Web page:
The Gentle Barbarian: The Life and Work of Turgenev
by V.S. Pritchett
Random House, 243 pp., $10.00
“There has not yet been a definitive biography of Turgenev in any language,” writes Mr. Pritchett in a short prefatory note.
My own book is a portrait and, having no Russian, I have relied entirely on sources in English and French translation…. My chief concern has been to enlarge the understanding of his superb short stories and novels and to explore the interplay of what is known about his life with his art. He was a deeply autobiographical writer.
Russians will probably not like the idea of someone with no Russian setting out to “enlarge our understanding” of this great Russian writer. Yet I think Mr. Pritchett’s attempt is legitimate and largely successful. Turgenev is now part and indeed—in a slightly different sense—always was part not merely of Russian but of Western literature. The greater part of the audience for whom Mr. Pritchett has written will know Turgenev only through his excellent translators, both of the nineteenth and of the twentieth century. Turgenev himself was a Westerner, not merely by inclination, but also to a significant extent in spirit and even in language. To the class to which he belonged—the Russian landed gentry—French and German came as easily as Russian, and in some cases more easily. Their own Russian was therefore often strongly Westernized, as Turgenev’s was. For the Western student of Russian, Turgenev is a particularly “easy” writer (though deceptively so of course) precisely because he is so Western himself. “I have never written for the people,” wrote Turgenev to Countess Lambert with characteristic honesty. “I have written to that class of the public to which I belong.” That class did not stop at the frontiers of Russia, nor did Turgenev himself like to stay long behind those frontiers.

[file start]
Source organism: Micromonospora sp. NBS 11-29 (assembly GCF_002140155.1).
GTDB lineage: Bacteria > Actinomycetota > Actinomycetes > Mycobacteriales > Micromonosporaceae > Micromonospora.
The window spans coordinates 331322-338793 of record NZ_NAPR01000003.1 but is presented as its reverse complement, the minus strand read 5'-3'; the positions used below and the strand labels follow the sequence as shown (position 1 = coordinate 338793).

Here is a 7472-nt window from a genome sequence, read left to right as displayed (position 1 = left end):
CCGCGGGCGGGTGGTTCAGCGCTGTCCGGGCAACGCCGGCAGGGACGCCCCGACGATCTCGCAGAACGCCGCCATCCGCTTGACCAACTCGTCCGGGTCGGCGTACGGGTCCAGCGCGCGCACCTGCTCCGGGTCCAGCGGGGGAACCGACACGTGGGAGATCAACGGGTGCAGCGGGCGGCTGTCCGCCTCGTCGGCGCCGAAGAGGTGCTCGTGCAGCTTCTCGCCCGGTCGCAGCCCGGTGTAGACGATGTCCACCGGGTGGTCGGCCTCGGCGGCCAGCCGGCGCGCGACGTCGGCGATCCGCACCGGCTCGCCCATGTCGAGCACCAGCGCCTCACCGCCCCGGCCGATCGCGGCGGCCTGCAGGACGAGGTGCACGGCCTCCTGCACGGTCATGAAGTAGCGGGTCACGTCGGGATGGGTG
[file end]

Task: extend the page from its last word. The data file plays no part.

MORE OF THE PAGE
Both Tolstoy and—much more savagely—Dostoevsky quarreled with Turgenev because they resented his “foreign” leanings and habits. Meeting in Baden-Baden, Dostoevsky told him that if he was trying to write about Russia he had better buy a telescope. “A telescope,” said the startled Turgenev. “What for?” “Because Russia is a great distance from here. Train your telescope upon Russia and it will not be difficult to see us distinctly.” Dostoevsky’s vicious caricature of Turgenev in The Devils, as Karmazinov, depicts an uprooted expatriate helping the town council of Karlsruhe to lay a new water pipe and saying: “I felt in my heart that this question of water pipes in Karlsruhe was dearer and closer to my heart than all the questions of my precious Fatherland.”
Turgenev would I think have been pleased that his work should be the object of the attention of so alert and sensitive a British critic as Mr. Pritchett, and he would not have been likely to make much of the linguistic obstacles. He might, however, have resented the title of this book. The Gentle Barbarian is a shortened form of a phrase from the Goncourt journals quoted in an epigraph to this study: “Tourguéneff le doux géant …